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Has NEXTDC caused some stormy weather in shortville?

15042020_NXT Shorts

Has NEXTDC caused some stormy weather in shortville?

Short selling is a consistent feature of the equity market and much was written earlier this year about Tesla’s equity journey with its short sellers. But what about the short selling story at NEXTDC (ASX:NXT), one of Australia’s most shorted stocks? Did shorting NXT pay off?

NEXTDC short thesis

NEXTDC has been a popular short. In our view the shorts correctly identified that the company was going to hit an earnings air pocket in 2019 as it ran out of capacity to sell in the key Sydney market, and with NEXTDC’s growth being capital intensive the shorts were betting on the company not being able to raise growth capital on favourable terms.

Our view on NEXTDC

Regular readers will know our view; a structural growth story, a play on the $1 trillion (yep trillion) corporate computing market shifting to the cloud, and we are early in that trend. NEXTDC is digital infrastructure, backed by high returning hard assets that in the long run we expect to be valued for its stable visible cashflows, like a portfolio of commercial office buildings, but one that holds data centres hosting densely interconnected computing infrastructure powering commerce for today and tomorrow.  As we argued in our introduction piece in October 2019, NEXTDC is capital intensive, but management has a track record of delivering good sustainable returns backed by long term contracts, and as such we took the view that these deserved to be funded and that NEXTDC would be able to deliver funding on its own terms.

So did betting against this structural growth story make the shorts money? Was short NEXTDC a profitable trade?

Analysis of the short position

We pulled the short data, taking a look at the interval between the previous capital raise on 17 April 2018 when the company last raised to fund its growth at $6.43 and the recent capital raise on 2 April 2020 where they raised $672 million at $7.80.  The chart below covers the period concerned.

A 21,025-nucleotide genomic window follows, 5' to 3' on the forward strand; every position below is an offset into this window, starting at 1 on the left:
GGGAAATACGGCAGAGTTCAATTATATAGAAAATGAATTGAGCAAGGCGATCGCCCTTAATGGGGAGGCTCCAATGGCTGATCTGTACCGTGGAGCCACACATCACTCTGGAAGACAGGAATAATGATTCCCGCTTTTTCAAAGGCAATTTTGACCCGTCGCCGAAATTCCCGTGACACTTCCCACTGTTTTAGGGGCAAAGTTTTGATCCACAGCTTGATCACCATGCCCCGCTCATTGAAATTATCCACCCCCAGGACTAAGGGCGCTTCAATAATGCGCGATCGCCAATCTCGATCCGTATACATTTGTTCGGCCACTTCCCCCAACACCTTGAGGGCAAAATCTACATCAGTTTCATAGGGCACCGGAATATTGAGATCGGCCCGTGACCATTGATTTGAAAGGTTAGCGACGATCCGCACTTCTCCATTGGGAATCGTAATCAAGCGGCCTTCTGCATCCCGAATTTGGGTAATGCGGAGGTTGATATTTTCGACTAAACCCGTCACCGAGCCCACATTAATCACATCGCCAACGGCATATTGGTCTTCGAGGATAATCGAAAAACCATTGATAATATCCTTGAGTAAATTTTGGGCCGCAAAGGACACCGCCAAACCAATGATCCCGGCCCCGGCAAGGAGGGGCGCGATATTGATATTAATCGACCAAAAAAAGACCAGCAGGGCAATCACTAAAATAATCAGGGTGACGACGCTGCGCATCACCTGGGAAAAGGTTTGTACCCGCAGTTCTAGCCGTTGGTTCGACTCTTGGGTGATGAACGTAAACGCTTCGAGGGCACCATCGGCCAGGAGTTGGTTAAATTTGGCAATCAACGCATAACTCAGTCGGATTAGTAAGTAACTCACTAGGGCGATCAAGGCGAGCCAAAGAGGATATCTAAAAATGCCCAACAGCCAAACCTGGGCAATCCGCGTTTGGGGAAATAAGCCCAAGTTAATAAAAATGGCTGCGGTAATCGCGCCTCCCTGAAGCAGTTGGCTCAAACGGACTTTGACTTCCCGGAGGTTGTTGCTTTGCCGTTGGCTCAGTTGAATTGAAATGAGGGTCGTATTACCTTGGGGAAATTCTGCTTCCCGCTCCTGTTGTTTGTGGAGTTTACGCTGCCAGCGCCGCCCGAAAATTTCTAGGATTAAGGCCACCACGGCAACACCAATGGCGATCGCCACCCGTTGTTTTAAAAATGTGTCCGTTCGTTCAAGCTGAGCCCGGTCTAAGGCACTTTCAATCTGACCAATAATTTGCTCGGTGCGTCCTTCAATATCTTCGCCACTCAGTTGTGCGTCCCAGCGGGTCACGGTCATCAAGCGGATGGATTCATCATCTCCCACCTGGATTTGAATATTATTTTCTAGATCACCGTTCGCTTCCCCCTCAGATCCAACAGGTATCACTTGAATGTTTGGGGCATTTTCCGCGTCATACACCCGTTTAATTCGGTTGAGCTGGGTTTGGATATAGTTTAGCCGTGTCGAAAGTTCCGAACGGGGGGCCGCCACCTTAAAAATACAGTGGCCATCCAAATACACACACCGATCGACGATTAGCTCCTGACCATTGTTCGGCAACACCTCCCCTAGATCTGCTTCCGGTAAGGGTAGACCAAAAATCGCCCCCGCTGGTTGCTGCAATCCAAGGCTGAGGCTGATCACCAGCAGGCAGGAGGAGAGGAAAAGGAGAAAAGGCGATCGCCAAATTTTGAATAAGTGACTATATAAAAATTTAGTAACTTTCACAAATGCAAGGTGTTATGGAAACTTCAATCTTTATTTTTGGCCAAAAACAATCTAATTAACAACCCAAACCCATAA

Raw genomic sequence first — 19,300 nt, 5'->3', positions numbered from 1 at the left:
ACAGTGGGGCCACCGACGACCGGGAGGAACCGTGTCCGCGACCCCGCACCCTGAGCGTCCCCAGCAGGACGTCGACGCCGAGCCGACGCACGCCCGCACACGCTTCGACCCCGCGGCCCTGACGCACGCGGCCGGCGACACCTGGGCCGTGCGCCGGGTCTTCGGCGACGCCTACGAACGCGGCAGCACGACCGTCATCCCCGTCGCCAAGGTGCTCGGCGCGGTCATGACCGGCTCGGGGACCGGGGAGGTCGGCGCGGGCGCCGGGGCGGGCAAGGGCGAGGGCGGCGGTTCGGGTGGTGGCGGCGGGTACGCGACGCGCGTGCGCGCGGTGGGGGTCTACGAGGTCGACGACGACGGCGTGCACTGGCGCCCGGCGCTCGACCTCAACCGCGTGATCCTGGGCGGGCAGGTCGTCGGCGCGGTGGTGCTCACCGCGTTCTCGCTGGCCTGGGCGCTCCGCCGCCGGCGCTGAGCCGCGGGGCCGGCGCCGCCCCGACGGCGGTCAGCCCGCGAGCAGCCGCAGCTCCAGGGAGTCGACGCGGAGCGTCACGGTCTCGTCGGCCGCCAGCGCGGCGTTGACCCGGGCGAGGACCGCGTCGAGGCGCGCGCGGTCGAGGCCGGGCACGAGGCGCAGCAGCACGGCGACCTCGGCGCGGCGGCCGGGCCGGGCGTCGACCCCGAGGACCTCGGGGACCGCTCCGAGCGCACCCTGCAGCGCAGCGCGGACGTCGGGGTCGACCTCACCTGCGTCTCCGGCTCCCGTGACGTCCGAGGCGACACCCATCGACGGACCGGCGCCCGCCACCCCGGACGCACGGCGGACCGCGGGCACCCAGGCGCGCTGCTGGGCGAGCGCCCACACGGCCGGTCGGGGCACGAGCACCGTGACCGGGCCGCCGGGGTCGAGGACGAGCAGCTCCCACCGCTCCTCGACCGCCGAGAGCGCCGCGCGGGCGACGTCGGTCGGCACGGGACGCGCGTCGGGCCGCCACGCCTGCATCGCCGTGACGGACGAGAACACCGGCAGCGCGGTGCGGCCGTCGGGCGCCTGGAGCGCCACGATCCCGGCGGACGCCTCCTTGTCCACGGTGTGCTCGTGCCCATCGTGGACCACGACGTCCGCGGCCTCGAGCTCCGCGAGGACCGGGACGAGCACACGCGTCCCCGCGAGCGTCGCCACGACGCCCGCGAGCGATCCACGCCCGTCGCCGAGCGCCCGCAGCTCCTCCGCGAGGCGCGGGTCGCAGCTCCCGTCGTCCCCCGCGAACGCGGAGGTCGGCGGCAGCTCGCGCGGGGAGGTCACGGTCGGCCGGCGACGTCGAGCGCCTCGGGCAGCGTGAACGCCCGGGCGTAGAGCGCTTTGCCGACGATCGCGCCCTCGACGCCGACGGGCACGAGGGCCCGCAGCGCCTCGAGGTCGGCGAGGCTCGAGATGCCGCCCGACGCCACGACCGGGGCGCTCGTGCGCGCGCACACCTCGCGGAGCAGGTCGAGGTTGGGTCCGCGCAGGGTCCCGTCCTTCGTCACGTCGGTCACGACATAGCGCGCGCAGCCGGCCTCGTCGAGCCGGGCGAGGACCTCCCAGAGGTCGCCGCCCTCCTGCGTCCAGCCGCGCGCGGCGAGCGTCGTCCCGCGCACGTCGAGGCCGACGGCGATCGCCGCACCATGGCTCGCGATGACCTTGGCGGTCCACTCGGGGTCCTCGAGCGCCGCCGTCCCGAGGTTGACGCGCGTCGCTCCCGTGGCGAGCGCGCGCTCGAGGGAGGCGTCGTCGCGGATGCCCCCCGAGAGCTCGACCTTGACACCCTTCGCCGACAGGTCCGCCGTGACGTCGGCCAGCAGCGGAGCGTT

Screen Shot 2020-04-14 at 3.17.43 pm

Source:  IRESS, NXT closing price & % of issued shares short

The chart shows the shorts started to build post its F18 results when the rapidly slowing momentum in NEXTDC’s earnings growth became apparent driven by the lack of sellable inventory in Sydney and the potential delays around the key S2 data-centre development. Shorts went from 4 per cent of issued capital in March 2018 up to 14-15 per cent of its share base at March 2019.  During this period the company’s shares underperformed many of its ASX listed technology peers. The shorts started to cover from October 2019 and stood at 4 per cent or so at the time of the most recent capital raise on April 2 2020.

But was this a profitable trade for the shorts?

The data says no. It hurt.

Screen Shot 2020-04-14 at 3.18.24 pm

Source:  Montgomery, IRESS, Price = daily VWAP, Short Position = Short volumes * VWAP

The table above aggregates the daily short volumes, and using the volume weighted average price (VWAP) on each day, we can calculate the aggregate dollar volume or value of the short position. Over the period concerned the shorts traded over $2.4 billion on both the buy and the sell side as the short base constantly adjusted its position. On April 2, the date of the recent capital raise there were some 17.1 million shares short.